Now, complexity for its own sake is not better, but *if done well* it can add to the possible design space and strategies for winning. Also, some people prefer a simpler ruleset and a simpler design space. That's perfectly valid.

However, please don't say this game is something it is not. If you believe that this game captures all the richness and decision making in a more streamlined framework, then say so. That's a perfectly valid selling point. (I don't actually know if that's true, but if someone had said that, I would give this game another look. Otherwise, why post at all? I'm not here just to pan the game -- I am looking for some selling points I might have missed.)

Also, the raw size of the card pool is not relevant. It is possible to have very different strategies with only a few cards. Talking about whether or not cards are faction-restricted is not relevant.

What I do want to hear more about is how the different phoenixborn play differently, since I'm not seeing that just by viewing the cards in the deckbuilder. Perhaps there is something I'm missing since I haven't had an opportunity to play it?
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Sacre Bleu
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You seem to be confused yourself. You laud the complexity of other game's rulesets, yet you are unhappy with the cardset of Ashes. What's the issue, the rules or the cards? More rules doesn't necessarily make a better game. The core rules of MTG are relatively simple, yet that game is quite rich, simply because it has grown so much. You don't need to add any rules to the game to make more interesting cards. Richness can easily be added to Ashes. This is a coreset, it's normal that it's kept relatively simple.

On top of being able to simply add new keywords or cardtypes, they can also play with the dice themselves. Who's to say they won't introduce hybrid dice, or dice that don't give mana but grant you special abilities? Or they could have Phoenixborns who use less than 10 dice but make up for it in other ways. Or introduce cards with powerful effects that force you to permanently get rid of dice. There's a lot of design space to explore.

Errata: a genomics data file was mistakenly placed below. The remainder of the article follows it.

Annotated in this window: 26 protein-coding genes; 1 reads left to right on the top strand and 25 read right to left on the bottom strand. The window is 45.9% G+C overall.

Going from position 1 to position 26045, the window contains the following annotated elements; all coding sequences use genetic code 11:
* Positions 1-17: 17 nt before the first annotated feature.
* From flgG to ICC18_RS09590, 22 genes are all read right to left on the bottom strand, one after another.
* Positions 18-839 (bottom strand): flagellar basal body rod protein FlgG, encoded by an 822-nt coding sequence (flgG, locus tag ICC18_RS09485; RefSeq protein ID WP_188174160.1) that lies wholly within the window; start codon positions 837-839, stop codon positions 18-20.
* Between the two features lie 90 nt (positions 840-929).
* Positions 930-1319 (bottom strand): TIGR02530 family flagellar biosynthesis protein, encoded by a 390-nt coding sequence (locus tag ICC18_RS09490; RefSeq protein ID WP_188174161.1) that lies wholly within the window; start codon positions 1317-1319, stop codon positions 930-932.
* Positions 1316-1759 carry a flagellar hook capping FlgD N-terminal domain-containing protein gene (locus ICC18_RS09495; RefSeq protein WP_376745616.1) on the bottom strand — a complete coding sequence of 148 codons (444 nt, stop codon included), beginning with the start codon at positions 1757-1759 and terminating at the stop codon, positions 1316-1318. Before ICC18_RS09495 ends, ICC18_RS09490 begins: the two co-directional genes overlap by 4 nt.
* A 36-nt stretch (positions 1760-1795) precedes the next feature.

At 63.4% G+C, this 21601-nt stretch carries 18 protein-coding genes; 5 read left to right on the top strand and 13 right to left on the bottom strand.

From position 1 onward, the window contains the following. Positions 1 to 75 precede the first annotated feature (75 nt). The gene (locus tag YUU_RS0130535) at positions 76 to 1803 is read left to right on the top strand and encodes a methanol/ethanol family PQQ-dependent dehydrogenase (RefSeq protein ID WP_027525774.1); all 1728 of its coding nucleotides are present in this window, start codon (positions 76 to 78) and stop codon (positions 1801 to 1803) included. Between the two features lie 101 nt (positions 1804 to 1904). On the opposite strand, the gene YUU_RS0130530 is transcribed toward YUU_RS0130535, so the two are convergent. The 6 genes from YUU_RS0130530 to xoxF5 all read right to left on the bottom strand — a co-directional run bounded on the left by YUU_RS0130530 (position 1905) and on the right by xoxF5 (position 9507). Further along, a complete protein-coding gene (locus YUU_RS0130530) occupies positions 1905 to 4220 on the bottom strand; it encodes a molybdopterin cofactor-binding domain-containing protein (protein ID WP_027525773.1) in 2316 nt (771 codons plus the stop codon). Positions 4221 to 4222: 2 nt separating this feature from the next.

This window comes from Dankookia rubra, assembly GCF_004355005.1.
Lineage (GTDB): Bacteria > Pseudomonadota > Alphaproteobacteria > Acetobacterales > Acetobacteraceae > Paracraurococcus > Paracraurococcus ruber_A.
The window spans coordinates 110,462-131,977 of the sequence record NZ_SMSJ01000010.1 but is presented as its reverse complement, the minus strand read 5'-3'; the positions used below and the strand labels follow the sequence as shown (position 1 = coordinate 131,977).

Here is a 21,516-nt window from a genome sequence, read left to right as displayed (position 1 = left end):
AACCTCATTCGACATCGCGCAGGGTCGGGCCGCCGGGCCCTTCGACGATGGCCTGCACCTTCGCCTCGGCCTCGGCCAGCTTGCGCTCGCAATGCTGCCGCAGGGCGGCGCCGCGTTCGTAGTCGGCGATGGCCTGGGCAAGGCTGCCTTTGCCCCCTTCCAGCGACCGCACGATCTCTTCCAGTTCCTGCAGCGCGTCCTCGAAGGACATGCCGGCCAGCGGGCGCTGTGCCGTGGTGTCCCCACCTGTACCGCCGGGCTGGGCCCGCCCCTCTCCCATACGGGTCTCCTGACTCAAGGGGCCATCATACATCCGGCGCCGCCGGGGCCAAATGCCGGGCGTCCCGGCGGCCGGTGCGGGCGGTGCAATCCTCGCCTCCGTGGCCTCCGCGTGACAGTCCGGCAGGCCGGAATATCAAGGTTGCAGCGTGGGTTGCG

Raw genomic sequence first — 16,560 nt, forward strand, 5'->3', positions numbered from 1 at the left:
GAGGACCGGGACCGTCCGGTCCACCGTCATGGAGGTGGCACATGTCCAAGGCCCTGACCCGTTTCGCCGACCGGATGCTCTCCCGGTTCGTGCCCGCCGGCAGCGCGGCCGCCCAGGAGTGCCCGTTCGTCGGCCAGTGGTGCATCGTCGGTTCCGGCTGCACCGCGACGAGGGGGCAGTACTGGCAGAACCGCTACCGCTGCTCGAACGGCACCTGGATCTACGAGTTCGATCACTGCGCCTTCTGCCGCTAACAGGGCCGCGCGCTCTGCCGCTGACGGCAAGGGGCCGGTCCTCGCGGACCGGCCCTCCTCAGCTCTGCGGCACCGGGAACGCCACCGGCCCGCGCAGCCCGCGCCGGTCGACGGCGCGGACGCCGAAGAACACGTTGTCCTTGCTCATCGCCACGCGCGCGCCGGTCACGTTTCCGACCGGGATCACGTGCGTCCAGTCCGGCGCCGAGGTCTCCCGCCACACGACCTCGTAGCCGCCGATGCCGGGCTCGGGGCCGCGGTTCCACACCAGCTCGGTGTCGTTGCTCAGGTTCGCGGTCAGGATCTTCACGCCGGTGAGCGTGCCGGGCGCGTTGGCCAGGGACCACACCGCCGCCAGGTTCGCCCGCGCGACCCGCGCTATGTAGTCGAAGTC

The rulebook they have now is totally fine. They have just enough rules for the game to function properly, yet there is still a lot of design space open.
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C. E. Freeman
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The 6 Phoenixborn play differently. For example, Aradel focuses on a large battlefield of small creatures and is proactive, while Maeoni focuses on a small battlefield growing her snakes into large creatures and is fairly proactive herself. Noah is sneaky and reactive. Sariah tries to deck her opponent and Jessa tries to disrupt her opponents battle field and deal redirected damage. Coal focuses on allies and recurring them, while most of the others are stronger with conjurations. These are just basic descriptions of the preconstructes decks. It can change if you customize them.

The rules are simplistic but the game promotes interaction between the players, so turns are full of important decisions to make. Considering your misgivings I would suggest you try it first. It's in stores as of this week so that shouldn't be a problem now.
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Edwin Karat
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Tacullu64 wrote:
The 6 Phoenixborn play differently. For example, Aradel focuses on a large battlefield of small creatures and is proactive, while Maeoni focuses on a small battlefield growing her snakes into large creatures and is fairly proactive herself. Noah is sneaky and reactive. Sariah tries to deck her opponent and Jessa tries to disrupt her opponents battle field and deal redirected damage. Coal focuses on allies and recurring them, while most of the others are stronger with conjurations. These are just basic descriptions of the preconstructes decks. It can change if you customize them.

The rules are simplistic but the game promotes interaction between the players, so turns are full of important decisions to make. Considering your misgivings I would suggest you try it first. It's in stores as of this week so that shouldn't be a problem now.


Thank you for talking about the different deck styles. It's good to hear. I'd like to hear more about the decisions. The rules suggested that the main decision was whether to cast or attack.

One nice thing was that the defender could choose to exhaust and deal damage or not exhaust. Obviously, if you will die, you want to exhaust, but otherwise, it might be good not to exhaust and to attack later (but then you open yourself up to being attacked).

On the other hand, it looked like the main concern was figuring out when to attack, whom to attack, and with whom to attack (though, to be fair, that's part of what I *didn't* like about MtG). The cardplay, on the other hand, looked fairly straightforward with the limited card draw and limited spellboard.

Anyway, my problem is that I don't have the option of trying before I buy. I either have to buy or pass (and if I buy, I have to decide if I want to pay $16 less by placing an order where I have a discount, or getting the promos -- I suspect that the promos will eventually be available for less than $16 eventually).